DirectorJohn D. Lamond
Release Date(s)1980 (March 28, 2023)
Studio(s)Roadshow Entertainment (Umbrella Entertainment/Vinegar Syndrome)
- Film/Program Grade: D
- Video Grade: B
- Audio Grade: B
- Extras Grade: B+
John D. Lamond had already made a name for himself in the Australian film industry with a number of softcore and sex comedy pictures in the 1970s, among them Australia After Dark and Felicity. By 1980, he was given the task of putting together a quickie horror film, shooting it back to back with another film, Pacific Banana. The result was Nightmares aka Stage Fright. Very little money and time were provided and the resulting film was, shall we say, less than good. It’s a slasher film akin to a giallo, but it fails due to how chaotic and seemingly unfinished it feels. There’s no real mystery to the killer’s identity, even though the film tries its best to hide it, but it winds up more frustrating than satisfying. The best performance in the film is from John-Michael Howson, a deliciously deviant theatre critic with a penchant for lovers on both sides of the aisle. He eventually gets his just desserts after treating everyone he meets with total disrespect, but the man is clearly having a blast with the role and it shows. Regardless of its confusing titles, which likely left many scratching their heads in the video store (“is this the Emilio Estevez movie or the Alfred Hitchcock movie?”), Nightmares is a very poor film. One can certainly argue that it’s not boring by any stretch of the imagination, but that’s not enough to salvage it.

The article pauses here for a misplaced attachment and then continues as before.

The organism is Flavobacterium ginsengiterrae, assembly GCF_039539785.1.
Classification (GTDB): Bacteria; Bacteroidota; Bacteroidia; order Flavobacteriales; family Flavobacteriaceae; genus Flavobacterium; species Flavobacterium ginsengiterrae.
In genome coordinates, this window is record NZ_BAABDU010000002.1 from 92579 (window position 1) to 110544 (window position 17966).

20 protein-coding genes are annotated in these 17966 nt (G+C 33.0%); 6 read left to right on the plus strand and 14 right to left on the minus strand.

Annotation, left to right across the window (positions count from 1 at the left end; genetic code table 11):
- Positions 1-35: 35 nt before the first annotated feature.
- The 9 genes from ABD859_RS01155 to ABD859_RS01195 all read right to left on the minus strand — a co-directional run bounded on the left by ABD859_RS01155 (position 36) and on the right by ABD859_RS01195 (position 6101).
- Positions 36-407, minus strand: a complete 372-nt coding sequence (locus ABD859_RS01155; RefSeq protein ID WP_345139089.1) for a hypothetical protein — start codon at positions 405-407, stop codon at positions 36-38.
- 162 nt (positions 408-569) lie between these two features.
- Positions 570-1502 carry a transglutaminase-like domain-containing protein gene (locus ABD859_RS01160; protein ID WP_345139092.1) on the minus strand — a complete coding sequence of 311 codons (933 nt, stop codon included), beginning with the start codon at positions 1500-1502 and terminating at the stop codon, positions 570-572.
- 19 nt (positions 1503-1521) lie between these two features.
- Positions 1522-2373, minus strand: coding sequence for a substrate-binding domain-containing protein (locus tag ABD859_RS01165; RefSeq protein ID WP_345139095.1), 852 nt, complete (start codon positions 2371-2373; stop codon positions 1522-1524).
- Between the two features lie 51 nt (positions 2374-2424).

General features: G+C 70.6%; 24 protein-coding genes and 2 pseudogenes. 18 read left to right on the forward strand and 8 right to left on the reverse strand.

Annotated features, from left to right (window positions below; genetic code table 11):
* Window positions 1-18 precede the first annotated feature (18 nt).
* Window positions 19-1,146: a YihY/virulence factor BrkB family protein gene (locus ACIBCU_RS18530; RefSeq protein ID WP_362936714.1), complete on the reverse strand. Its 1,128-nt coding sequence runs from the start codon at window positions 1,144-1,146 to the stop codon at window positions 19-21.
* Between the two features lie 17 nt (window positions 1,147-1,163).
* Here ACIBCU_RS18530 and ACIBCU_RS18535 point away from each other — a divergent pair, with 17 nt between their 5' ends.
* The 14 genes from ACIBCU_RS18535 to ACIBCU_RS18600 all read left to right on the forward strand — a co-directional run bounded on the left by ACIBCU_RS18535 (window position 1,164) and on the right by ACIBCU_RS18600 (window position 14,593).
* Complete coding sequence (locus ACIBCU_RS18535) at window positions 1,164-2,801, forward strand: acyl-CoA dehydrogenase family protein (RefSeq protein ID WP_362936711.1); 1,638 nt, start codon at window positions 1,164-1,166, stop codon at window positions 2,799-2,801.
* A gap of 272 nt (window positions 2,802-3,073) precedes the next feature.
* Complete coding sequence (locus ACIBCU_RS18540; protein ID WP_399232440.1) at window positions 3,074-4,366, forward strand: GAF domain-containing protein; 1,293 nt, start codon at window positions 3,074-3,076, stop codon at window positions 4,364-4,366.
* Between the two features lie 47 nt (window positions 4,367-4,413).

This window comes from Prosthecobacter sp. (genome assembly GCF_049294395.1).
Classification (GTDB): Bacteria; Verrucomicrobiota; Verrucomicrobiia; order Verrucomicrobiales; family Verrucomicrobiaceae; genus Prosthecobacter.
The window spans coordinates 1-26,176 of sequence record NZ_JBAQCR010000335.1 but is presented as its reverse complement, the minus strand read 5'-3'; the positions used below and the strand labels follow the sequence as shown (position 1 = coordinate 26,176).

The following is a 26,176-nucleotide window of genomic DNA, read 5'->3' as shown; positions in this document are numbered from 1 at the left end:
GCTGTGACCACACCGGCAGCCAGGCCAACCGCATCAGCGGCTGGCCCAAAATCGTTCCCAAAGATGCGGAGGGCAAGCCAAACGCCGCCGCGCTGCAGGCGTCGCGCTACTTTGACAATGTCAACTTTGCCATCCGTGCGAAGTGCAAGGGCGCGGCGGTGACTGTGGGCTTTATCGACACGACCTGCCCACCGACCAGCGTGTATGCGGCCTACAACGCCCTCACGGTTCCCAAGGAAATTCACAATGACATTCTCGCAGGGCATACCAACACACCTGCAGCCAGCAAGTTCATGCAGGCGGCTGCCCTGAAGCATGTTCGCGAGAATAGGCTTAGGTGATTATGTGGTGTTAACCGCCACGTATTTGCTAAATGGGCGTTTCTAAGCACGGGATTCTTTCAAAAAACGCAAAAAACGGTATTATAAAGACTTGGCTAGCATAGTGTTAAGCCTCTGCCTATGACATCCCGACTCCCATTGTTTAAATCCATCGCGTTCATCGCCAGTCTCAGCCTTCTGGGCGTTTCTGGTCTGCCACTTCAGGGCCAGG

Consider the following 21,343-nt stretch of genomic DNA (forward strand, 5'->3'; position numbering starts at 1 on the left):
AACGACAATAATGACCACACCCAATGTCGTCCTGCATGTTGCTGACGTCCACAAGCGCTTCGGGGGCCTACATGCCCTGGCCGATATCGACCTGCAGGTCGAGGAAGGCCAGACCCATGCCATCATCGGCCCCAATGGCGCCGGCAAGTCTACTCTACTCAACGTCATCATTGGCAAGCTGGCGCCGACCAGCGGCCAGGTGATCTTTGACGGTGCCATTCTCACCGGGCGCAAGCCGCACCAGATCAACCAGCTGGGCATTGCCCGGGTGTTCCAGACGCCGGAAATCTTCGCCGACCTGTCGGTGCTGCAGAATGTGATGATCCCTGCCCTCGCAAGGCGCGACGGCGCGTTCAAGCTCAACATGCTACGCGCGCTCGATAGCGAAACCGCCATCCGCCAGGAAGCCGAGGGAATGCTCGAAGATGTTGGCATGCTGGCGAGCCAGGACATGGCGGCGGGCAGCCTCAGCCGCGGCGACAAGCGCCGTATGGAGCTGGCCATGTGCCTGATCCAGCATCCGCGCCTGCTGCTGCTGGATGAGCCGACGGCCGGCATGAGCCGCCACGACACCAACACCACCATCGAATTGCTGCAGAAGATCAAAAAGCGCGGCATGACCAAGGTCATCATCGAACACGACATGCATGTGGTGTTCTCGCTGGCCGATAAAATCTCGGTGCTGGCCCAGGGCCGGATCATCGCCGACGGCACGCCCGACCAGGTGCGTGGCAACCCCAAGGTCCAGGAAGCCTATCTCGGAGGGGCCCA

As a child, Helen witnesses her mother sleeping with another man, leading to a car accident in which her mother dies in front of her. Scarring her for life after her father tells her that it’s all her fault, Helen (Jenny Neumann) grows up damaged. She longs to be an actress with a local theatre company, befriending and eventually dating TV actor Terry Besanko (Gary Sweet), whom she meets at an audition for a play. They’re both given parts by the play’s director, George D’alberg (Max Phipps), who is under pressure from the ruthless critic Bennett Collingwood (John-Michael Howson). In between rehearsals and eventually performances, someone is viciously murdering the theatre troupe with shards of glass, which triggers Helen’s traumatic childhood flashbacks.
Nightmares was shot by director of photography Garry Wapshot on 35 mm film using Panavision cameras and lenses, finished photochemically, and framed at the 2.35:1 aspect ratio for its theatrical release. The materials used for Umbrella Entertainment’s US Blu-ray presentation release of the film are unknown, though it looks to be from an interpositive element. (It’s also the same presentation as their Ozploitation Classics Blu-ray release from 2021.) It’s a great improvement over previous home video releases with deeper blacks and sharper detail, though grain can be a little chunky in darkened environments. Textures are pleasant on skin and clothing, as well as the murky areas in and around the theatre. The color palette offers a nice variety of rich hues, including strong uses of red, green, and purple. A bit of telecine wobble, splice marks, and speckling are leftover, but it’s a mostly satisfying presentation of the film.